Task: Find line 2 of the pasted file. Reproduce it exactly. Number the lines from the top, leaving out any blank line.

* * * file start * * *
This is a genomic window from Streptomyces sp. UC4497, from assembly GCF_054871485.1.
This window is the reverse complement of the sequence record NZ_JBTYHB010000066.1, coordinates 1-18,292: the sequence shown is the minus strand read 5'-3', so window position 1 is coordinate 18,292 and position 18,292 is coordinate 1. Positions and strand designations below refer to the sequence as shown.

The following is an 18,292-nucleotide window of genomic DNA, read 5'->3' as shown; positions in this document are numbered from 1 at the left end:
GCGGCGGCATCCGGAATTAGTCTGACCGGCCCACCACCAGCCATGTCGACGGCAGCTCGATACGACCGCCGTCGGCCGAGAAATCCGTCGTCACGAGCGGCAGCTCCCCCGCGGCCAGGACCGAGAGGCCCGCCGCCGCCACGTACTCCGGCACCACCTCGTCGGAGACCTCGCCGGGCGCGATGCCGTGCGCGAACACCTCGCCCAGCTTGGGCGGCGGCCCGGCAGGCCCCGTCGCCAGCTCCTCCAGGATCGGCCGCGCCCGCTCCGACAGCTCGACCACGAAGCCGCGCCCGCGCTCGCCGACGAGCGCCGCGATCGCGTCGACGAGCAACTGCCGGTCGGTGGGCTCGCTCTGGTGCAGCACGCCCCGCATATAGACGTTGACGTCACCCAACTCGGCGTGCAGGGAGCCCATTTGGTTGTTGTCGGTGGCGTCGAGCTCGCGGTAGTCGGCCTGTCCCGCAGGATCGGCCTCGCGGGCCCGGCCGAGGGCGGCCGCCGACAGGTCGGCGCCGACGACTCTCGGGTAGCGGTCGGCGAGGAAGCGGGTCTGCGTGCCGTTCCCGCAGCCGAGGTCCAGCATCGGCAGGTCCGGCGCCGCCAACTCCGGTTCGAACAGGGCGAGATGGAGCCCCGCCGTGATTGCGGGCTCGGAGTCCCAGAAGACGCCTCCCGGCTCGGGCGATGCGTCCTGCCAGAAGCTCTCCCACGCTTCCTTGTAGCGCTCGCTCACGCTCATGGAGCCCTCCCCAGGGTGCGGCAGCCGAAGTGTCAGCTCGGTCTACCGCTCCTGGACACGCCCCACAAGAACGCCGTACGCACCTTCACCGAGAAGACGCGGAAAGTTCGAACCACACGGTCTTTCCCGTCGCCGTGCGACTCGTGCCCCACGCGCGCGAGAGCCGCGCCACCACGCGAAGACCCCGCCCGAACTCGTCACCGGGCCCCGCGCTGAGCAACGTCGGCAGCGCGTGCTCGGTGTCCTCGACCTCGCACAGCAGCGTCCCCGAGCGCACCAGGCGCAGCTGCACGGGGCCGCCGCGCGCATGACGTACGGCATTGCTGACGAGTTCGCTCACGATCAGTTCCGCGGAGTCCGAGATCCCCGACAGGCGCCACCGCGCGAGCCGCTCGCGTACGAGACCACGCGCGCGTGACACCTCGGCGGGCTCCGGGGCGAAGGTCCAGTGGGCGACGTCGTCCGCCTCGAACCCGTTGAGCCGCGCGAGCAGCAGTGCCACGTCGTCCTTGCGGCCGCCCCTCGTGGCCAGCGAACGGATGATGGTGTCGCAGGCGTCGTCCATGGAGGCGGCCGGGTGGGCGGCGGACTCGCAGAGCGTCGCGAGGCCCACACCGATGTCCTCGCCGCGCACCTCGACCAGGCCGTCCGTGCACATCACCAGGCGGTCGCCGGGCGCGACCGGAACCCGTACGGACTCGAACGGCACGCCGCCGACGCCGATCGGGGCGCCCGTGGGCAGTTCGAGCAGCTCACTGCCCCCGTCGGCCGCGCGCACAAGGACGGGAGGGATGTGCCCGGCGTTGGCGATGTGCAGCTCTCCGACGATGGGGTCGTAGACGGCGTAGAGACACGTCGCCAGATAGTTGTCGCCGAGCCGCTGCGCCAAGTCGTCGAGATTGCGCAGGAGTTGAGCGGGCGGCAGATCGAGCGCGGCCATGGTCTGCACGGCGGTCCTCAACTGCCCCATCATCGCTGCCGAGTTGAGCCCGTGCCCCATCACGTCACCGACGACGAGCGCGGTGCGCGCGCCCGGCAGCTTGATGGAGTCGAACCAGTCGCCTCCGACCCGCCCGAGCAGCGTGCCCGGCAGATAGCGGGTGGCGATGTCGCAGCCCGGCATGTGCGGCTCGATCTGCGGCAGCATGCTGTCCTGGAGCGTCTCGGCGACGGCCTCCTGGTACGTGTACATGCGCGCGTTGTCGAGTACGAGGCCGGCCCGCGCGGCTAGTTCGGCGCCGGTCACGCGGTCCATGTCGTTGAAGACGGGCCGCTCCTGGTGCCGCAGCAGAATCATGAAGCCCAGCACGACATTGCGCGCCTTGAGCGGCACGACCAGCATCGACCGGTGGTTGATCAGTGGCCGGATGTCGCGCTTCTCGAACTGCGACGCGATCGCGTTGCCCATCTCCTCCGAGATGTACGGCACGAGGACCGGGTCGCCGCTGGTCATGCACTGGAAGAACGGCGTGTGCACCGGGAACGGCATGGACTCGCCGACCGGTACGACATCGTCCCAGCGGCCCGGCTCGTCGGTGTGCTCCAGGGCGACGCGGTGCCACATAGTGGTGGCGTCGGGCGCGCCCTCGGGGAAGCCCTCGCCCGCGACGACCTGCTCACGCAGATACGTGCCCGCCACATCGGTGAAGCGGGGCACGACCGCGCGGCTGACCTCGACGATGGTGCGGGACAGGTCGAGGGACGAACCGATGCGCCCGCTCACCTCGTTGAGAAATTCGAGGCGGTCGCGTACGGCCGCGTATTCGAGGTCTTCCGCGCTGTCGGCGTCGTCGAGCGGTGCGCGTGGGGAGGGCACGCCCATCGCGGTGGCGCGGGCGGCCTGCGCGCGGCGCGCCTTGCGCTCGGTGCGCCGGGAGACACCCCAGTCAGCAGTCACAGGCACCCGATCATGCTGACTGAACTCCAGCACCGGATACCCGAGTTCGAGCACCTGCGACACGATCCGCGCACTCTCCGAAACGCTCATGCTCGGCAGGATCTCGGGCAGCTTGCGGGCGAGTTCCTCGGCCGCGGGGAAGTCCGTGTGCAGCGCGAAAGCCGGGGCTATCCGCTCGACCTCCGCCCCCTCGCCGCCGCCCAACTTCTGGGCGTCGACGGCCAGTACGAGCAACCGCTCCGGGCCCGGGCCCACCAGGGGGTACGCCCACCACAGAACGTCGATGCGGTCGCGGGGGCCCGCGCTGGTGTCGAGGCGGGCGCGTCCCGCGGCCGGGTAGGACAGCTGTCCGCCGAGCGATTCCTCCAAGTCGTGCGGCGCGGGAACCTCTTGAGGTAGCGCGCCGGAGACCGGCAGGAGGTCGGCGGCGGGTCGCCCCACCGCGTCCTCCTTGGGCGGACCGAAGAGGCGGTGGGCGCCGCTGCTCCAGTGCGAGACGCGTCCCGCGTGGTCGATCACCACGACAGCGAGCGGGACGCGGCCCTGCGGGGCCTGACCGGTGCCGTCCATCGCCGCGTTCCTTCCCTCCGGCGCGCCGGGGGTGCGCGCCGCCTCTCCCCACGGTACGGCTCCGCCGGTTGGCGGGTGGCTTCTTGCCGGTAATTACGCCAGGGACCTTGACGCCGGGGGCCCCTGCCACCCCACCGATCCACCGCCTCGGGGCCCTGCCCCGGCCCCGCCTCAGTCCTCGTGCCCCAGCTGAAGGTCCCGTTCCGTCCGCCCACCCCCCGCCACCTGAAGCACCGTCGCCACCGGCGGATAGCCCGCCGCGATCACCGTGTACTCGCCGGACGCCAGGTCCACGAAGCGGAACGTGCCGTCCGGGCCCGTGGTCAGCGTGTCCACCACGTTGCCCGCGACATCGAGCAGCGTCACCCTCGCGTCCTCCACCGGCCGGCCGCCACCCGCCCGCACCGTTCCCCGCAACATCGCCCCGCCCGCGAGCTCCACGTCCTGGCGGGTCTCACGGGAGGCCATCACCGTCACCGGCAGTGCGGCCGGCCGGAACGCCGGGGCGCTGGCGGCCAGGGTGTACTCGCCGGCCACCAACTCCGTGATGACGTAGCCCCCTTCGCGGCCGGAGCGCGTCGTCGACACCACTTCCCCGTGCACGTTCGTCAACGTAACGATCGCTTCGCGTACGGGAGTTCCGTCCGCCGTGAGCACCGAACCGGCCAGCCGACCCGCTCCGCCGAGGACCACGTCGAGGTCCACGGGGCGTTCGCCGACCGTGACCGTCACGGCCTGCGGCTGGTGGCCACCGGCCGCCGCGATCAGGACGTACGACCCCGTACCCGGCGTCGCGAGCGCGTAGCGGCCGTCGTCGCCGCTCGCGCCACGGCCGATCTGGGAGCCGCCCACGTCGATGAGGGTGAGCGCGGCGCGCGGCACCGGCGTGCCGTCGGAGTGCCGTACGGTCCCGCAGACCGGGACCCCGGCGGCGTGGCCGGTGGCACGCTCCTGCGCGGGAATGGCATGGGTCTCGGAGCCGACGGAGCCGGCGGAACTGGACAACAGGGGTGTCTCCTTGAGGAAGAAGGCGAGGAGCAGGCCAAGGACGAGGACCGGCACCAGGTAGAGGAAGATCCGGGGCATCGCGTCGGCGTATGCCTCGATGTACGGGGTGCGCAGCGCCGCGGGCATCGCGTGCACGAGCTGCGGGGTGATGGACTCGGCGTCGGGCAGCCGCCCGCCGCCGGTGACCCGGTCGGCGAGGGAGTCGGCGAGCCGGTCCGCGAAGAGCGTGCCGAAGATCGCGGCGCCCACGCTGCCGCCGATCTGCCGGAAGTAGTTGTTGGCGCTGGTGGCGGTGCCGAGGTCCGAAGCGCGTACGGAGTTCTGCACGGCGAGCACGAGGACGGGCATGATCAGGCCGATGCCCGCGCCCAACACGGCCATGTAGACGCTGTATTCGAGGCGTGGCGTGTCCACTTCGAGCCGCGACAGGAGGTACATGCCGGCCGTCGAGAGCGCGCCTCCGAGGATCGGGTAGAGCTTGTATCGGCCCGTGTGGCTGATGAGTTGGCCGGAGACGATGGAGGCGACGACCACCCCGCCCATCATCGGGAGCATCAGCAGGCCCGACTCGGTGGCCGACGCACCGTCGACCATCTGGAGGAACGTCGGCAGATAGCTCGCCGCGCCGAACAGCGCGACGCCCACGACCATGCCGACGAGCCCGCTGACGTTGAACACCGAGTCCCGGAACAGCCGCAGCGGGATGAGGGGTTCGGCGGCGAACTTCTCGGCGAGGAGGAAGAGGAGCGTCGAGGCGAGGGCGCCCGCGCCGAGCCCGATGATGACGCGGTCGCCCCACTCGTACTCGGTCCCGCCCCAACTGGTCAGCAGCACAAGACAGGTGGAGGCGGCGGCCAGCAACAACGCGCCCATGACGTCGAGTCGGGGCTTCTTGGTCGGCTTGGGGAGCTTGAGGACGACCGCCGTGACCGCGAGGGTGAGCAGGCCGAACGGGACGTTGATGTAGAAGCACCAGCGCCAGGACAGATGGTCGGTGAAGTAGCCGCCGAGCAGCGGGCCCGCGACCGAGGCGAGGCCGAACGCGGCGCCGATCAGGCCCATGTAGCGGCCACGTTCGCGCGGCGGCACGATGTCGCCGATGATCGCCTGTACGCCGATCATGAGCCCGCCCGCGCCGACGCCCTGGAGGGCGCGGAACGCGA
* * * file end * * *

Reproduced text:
This window is the reverse complement of the sequence record NZ_JBTYHB010000066.1, coordinates 1-18,292: the sequence shown is the minus strand read 5'-3', so window position 1 is coordinate 18,292 and position 18,292 is coordinate 1. Positions and strand designations below refer to the sequence as shown.